The Christian faith, I submit, is intrinsically missionary….This dimension of the Christian faith is not an optional extra: Christianity is missionary by its very nature, or it denies its very raison d’être.
Christian mission gives expression to the dynamic relationship between God and the world, particularly as this was portrayed, first, in the story of the covenant people of Israel and then, supremely, in the birth, life, death, resurrection, and exaltation of Jesus of Nazareth.
The entire Christian existence is to be characterized as missionary existence….The church begins to be missionary not through its universal proclamation of the gospel, but through the universality of the gospel it proclaims.
Theologically speaking, “foreign missions” is not a separate entity. The missionary nature of the church does not just depend on the situation in which it finds itself at a given moment but is grounded in the gospel itself. The justification and foundation for foreign missions, as for home missions, ‘lies in the universality of salvation and the indivisibility of the reign of Christ.’ The difference between home and foreign missions is not one of principle but of scope.
We have to distinguish between mission (singular) and missions (plural). The first refers primarily to the missio Dei (God’s mission), that is, God’s self-revelation as the One who loves the world, God’s involvement in and with the world, the nature and activity of God, which embraces both the church and the world, and in which the church is privileged to participate. Missio Dei enunciates the good news that God is a God-for-people. Missions (the missiones ecclesiae: the missionary ventures of the church), refer to particular forms, related to specific times, places or needs, of participation in the missio Dei.
The church-in-mission…is not identical with God’s reign yet not unrelated to it either; it is ‘a foretaste of its coming, the sacrament of its anticipation in history.’ Living in the creative tension of, at all the same time, being called out of the world and sent into the world, it is challenged to be God’s experimental garden on earth, a fragment of the reign of God, having ‘the first fruits of the Spirit’ (Rom 8:23) as a pledge of what is to come (2 Cor 1:22).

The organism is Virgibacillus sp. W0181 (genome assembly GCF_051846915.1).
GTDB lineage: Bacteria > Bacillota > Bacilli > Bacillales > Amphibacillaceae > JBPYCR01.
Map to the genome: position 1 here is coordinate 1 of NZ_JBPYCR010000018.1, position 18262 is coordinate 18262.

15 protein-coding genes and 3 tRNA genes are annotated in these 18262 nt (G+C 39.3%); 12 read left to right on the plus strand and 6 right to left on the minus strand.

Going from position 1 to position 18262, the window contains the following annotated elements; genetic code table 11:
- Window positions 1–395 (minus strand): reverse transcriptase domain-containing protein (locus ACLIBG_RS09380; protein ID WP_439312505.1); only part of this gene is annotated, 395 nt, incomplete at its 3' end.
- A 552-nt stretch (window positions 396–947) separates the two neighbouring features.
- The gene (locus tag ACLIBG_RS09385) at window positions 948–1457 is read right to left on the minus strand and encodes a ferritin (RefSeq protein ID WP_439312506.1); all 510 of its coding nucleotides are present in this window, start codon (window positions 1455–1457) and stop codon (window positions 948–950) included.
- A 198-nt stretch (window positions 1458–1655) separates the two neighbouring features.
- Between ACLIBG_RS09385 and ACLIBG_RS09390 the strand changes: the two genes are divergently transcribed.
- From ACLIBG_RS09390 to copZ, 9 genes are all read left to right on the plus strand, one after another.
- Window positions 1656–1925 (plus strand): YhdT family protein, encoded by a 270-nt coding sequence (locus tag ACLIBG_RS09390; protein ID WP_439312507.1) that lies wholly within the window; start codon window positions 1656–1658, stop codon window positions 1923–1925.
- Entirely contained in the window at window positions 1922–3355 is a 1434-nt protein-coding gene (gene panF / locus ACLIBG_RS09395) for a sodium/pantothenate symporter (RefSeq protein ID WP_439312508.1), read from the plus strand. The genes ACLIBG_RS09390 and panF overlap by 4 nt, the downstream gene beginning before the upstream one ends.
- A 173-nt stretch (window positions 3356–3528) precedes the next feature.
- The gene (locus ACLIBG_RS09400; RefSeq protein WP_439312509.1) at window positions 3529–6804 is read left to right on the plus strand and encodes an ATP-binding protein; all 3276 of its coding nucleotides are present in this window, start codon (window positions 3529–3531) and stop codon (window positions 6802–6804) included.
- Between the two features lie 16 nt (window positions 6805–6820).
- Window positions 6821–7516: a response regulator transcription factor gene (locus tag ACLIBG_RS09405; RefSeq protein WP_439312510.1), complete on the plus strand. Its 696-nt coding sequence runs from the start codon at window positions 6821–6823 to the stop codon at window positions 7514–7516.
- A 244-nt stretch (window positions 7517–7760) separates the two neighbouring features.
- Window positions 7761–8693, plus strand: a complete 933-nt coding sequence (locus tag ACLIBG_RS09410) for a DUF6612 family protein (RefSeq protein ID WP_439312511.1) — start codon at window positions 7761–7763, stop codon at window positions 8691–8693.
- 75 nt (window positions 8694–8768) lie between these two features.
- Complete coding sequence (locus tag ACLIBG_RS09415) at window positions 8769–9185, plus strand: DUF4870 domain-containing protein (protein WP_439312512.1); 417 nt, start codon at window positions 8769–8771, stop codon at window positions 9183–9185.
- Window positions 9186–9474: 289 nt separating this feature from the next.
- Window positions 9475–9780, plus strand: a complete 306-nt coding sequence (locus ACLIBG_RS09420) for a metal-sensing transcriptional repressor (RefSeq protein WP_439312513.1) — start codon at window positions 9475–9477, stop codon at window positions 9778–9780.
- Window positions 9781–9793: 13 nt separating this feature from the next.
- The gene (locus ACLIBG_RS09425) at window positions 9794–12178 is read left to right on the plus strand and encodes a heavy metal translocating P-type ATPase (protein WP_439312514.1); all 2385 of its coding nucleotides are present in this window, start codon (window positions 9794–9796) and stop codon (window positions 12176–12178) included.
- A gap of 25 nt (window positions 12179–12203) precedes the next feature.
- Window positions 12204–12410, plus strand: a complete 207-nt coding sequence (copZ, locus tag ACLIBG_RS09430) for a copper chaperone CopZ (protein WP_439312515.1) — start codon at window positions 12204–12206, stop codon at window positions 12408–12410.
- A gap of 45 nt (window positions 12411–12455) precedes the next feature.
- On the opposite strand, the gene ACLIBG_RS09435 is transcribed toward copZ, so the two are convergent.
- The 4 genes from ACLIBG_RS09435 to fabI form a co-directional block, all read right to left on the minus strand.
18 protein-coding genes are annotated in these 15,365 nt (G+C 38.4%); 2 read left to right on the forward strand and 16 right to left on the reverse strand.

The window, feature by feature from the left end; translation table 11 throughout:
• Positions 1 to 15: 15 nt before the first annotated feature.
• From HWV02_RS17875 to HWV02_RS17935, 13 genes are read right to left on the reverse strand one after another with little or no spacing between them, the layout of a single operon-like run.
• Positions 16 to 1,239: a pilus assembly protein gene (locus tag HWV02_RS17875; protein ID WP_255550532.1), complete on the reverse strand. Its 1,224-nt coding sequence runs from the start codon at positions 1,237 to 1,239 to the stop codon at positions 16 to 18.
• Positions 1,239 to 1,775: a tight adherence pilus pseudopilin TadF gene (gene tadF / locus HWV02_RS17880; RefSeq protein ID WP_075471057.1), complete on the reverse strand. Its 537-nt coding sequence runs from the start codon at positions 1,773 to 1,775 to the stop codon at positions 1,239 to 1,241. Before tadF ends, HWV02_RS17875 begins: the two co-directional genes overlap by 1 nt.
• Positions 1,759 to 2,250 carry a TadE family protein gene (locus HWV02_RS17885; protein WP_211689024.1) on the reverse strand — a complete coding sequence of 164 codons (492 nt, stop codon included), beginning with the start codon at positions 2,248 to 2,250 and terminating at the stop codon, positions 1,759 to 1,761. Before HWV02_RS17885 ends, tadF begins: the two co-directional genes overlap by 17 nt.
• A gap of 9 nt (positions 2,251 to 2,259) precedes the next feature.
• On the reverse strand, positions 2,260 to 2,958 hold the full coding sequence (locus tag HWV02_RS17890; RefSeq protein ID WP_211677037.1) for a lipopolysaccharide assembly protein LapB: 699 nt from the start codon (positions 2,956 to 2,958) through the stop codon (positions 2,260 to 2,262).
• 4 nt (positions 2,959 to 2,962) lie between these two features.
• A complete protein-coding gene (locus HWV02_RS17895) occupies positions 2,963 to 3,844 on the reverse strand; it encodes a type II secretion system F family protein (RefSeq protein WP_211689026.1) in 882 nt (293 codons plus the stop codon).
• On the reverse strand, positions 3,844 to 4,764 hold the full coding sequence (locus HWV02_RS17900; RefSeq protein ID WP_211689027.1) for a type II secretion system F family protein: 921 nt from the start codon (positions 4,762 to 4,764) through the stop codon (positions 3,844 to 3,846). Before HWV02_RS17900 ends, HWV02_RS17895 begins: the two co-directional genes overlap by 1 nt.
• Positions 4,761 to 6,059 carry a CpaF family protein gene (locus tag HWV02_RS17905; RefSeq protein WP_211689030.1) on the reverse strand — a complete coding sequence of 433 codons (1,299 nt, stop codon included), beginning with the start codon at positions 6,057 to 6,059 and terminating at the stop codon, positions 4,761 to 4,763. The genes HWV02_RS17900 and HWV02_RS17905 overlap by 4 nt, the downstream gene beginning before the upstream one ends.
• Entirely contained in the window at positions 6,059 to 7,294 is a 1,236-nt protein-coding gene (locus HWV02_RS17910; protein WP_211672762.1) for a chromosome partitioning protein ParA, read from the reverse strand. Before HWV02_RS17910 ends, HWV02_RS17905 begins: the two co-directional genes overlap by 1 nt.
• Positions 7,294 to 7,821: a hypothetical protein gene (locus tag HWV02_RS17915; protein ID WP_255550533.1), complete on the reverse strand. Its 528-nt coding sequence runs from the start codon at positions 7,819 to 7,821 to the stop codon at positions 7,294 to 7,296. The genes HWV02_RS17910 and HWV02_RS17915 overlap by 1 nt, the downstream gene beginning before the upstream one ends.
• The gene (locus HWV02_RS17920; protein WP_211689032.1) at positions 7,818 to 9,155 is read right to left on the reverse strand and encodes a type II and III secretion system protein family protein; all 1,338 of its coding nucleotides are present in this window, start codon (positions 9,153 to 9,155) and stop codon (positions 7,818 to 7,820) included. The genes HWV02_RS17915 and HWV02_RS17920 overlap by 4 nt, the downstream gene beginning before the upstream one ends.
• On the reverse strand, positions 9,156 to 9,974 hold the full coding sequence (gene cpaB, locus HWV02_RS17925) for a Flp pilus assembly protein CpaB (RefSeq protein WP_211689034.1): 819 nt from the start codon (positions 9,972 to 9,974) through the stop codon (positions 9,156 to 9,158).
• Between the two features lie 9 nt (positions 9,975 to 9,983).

This coming weekend at Eastbrook Church we began our annual MissionsFest, which spans roughly ten days and covers two weekends of our services.
This year’s theme is “We’re Family” and explores the ways we journey together on mission both locally and around the world. We will have two of our international partners sharing in services, as well as many other friends from around the world with us.
A Day in the Life: Walking in Another’s Shoes (October 14) – A Family friendly interactive activity designed to help us see beyond the label and dignify others by recognizing their depth and worth. This activity can be done at home with individuals, families, or even small groups.
LORD of hosts,
Almighty King of all the earth,
You are worthy of all our praise
and deserve the best of what we have to offer.
Help us to give careful thought to our ways,
that we may not be found wanting
in presenting all of who we are
and all of what we have to You.
In Haggai’s day, You called the people to rebuild Your house,
strengthening them to accomplish the task by Your grace.
In our day, help us to hear Your calling for the church,
and strengthen us to accomplish that calling by Your grace.
May no opposition overcome us and no circumstances dissuade us
from giving ourselves fully to You
and Your mission upon earth.
All this we pray, through Jesus Christ, to whom, with You and the Holy Spirit
be all honor and glory, now and forever.